OAKLAND -- The fifth annual Oakland Underground Film Festival hits the stage again this week, and the name of the game for 2013 is balance.
"We've got everything," said Kahlil Karn, director and film festival founder, "from international to political to punk rock. There's a perfect balance."
The crew behind the festival boasts representatives from major film festivals, such as Sundance and Frameline, who all work together on the film festival as a labor of love, she said.
"The local content is really good," Karn said. "We pride ourselves in very high quality screenings, and we really want the filmmakers to be pleased with the work. We've seen it grow a lot. Every year, when our sponsors return, they're thrilled to come back on board."
In a city with such a rapidly expanding arts scene, co-director Catharine Freyer said the festival is more relevant than ever.
"It perfectly fits the DIY culture," she said, "where you create yourself and find a place for every kind of person; you're old, young, punk rock or not, doing something in the arts, or you're an inventor -- there is a place for you here. What this does is bring those voices to film, to speak to the audience and find the films that represent the audience. So, any different colors and lives being lived here, people can create and find room for their creations."
Former Oakland resident Eric Jacobus, 31, whose previous work includes stunt work in "A Good Day to Die Hard," brings the martial arts film "Death Grip" to The Humanist Hall. The filmmaker and founder of Stunt People, a Bay Area agency for stunt artists, wrote, directed and acted in the action-packed, feature-length film.
"We all like to do action and show that anybody can do this if they put their mind to it," Jacobus said. "I think that, to make films here in Oakland, it just goes to show that you don't really have to leave Oakland to make film. You don't have to be in L.A. It's a great place, but it's not the only place to do it. There's great production quality and it's accessible, and I think it's a good opportunity to show filmmakers that you can make your vision happen here in Oakland."
Also screening is Spencer McCall's "The Institute," a documentary centered on the Bay Area's worst-kept secret -- the Jejune Institute, which was an alternative-reality game where people gathered for exploratory missions in San Francisco.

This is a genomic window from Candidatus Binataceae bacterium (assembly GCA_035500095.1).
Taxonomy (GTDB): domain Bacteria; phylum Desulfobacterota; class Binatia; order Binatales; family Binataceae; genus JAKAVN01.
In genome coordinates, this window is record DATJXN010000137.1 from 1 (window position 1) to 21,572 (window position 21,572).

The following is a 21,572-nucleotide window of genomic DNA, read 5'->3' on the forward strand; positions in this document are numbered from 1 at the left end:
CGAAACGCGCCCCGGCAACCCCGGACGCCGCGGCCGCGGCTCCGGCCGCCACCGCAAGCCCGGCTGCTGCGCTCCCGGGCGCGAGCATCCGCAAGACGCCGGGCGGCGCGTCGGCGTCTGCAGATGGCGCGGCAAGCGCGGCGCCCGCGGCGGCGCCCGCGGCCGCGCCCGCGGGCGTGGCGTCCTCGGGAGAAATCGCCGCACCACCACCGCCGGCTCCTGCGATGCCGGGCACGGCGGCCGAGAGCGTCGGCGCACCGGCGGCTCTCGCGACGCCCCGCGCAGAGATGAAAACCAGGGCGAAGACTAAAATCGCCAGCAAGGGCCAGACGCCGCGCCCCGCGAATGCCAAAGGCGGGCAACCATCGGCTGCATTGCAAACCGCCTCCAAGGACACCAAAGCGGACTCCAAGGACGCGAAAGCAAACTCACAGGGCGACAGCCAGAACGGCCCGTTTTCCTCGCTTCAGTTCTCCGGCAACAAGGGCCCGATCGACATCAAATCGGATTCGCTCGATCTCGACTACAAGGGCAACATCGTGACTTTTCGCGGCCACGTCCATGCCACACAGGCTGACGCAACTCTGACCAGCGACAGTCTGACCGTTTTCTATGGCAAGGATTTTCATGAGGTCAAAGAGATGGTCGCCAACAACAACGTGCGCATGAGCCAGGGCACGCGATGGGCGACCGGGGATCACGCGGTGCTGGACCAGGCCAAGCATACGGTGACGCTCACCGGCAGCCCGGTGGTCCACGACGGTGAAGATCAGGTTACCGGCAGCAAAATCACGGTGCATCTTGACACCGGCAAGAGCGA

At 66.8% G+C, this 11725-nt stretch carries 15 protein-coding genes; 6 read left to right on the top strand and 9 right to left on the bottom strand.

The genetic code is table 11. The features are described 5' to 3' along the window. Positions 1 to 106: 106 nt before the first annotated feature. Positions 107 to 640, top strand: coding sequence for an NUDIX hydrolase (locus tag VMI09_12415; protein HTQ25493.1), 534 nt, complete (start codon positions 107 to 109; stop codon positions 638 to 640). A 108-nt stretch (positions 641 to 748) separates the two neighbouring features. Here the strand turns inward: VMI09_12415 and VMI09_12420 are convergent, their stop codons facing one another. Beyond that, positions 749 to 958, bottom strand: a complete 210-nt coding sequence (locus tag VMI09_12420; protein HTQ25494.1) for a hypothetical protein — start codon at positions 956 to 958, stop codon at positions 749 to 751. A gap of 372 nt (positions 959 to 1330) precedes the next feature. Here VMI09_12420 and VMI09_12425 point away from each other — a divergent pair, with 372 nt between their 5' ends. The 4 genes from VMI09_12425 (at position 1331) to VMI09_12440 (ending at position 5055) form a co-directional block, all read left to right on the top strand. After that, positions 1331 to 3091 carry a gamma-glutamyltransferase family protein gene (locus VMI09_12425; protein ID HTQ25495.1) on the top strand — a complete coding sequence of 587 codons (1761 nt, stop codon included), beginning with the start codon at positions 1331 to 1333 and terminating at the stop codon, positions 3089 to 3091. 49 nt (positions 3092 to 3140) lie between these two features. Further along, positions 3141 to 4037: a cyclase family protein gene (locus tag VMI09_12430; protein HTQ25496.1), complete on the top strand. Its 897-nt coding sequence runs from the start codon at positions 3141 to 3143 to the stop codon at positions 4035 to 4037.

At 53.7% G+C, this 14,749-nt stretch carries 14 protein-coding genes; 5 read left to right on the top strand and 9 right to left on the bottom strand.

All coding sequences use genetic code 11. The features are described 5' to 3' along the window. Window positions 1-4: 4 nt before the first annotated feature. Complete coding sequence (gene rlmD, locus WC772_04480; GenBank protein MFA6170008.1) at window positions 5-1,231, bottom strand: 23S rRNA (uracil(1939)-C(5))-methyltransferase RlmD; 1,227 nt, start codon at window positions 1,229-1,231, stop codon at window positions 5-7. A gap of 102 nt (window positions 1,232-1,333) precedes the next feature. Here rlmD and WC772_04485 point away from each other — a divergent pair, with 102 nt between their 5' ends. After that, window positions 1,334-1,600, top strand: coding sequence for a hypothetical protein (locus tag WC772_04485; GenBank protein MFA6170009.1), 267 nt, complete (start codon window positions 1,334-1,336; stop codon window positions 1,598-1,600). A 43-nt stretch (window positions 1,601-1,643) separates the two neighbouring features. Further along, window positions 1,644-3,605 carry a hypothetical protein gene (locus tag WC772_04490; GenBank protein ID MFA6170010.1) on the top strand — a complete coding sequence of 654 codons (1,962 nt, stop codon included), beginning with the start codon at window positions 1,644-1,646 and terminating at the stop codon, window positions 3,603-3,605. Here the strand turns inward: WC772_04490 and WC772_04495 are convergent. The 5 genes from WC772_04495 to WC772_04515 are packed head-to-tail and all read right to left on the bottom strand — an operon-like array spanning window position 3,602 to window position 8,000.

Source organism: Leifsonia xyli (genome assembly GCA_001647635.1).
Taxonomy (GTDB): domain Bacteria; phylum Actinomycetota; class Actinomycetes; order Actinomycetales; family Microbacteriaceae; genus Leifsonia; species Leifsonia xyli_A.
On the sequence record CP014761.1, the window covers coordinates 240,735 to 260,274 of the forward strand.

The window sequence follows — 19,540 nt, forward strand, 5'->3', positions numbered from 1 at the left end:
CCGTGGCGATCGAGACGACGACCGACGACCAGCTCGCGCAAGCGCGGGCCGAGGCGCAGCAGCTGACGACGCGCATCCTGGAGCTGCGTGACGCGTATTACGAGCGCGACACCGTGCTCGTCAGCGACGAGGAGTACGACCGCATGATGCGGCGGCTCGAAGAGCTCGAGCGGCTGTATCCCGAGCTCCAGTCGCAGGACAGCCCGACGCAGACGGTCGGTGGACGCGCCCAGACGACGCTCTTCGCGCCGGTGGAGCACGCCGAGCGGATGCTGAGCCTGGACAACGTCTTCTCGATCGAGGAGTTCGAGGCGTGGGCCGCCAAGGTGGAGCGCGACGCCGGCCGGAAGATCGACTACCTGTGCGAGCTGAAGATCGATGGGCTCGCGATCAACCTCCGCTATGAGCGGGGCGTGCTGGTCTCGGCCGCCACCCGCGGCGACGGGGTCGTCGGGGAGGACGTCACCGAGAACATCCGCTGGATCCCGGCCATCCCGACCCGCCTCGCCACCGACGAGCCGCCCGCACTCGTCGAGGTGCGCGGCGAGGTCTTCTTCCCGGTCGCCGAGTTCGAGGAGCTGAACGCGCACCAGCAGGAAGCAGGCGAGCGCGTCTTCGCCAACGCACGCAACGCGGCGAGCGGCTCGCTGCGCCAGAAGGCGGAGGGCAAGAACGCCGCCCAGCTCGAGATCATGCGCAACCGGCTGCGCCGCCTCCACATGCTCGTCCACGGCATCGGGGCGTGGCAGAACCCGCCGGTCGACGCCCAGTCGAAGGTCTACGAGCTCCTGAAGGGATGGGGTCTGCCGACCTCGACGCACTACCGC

"I'm really into people who know nothing about the project," said McCall, a San Francisco native and an animation student at San Francisco State. "I wanted people to have the opportunity to call 'bull' or maybe debate. It does maybe play a little bit with fact and fiction, rather than what a strict documentary would be like. I want people to question it and treat it like the game itself, where you have to guess what's real and what's not. It's not meant to be experimental or abstract, though. It's very narrative based."
The film visits Mountain View Cemetery, the Chapel of the Chimes and sewers running to Berkeley, among other places.
"I got to really know Oakland through making this film," McCall said. "In a sense, it taught me to appreciate more of Oakland."
Grand Lake Theater, 3200 Grand Ave., Oakland
6 p.m.: "Citizen Koch" (directors Tia Lessin and Carl Deal), free
8 p.m.: "The Punk Singer" (Sini Anderson)
B-Side Barbecue, 3303 San Pablo Ave., Oakland
8 p.m.: Local filmmakers mingle, featuring best of local shorts
The Humanist Hall, 390 27th St., Oakland
7 p.m.: "Death Grip" (Eric Jacobus)
9 p.m.: "The Monster Within Our Shorts"
The Humanist Hall
2 p.m.: Hella Tight Shorts
4 p.m.: Locals in Shorts
6 p.m. B-Side BBQ and cinema party
7 p.m.: "The Dirties" (Matt Johnson)
9:15 p.m.: "The Institute" (Spencer McCall)
Sunday, Sept. 29
The Humanist Hall
Noon: Oddities: Strange & Beautiful Shorts
2 p.m.: "Toastmaster" (Eric Boadella)
4 p.m.: "Le Bonheur: Terre Promise" (Laurent Hasse)
6:30 p.m.: "Purgatorio" (Rodrigo Reyes)
Tickets: Purchase at www.brownpapertickets.com/event/413320 or at the door; $10 for each screening, $75 for festival passes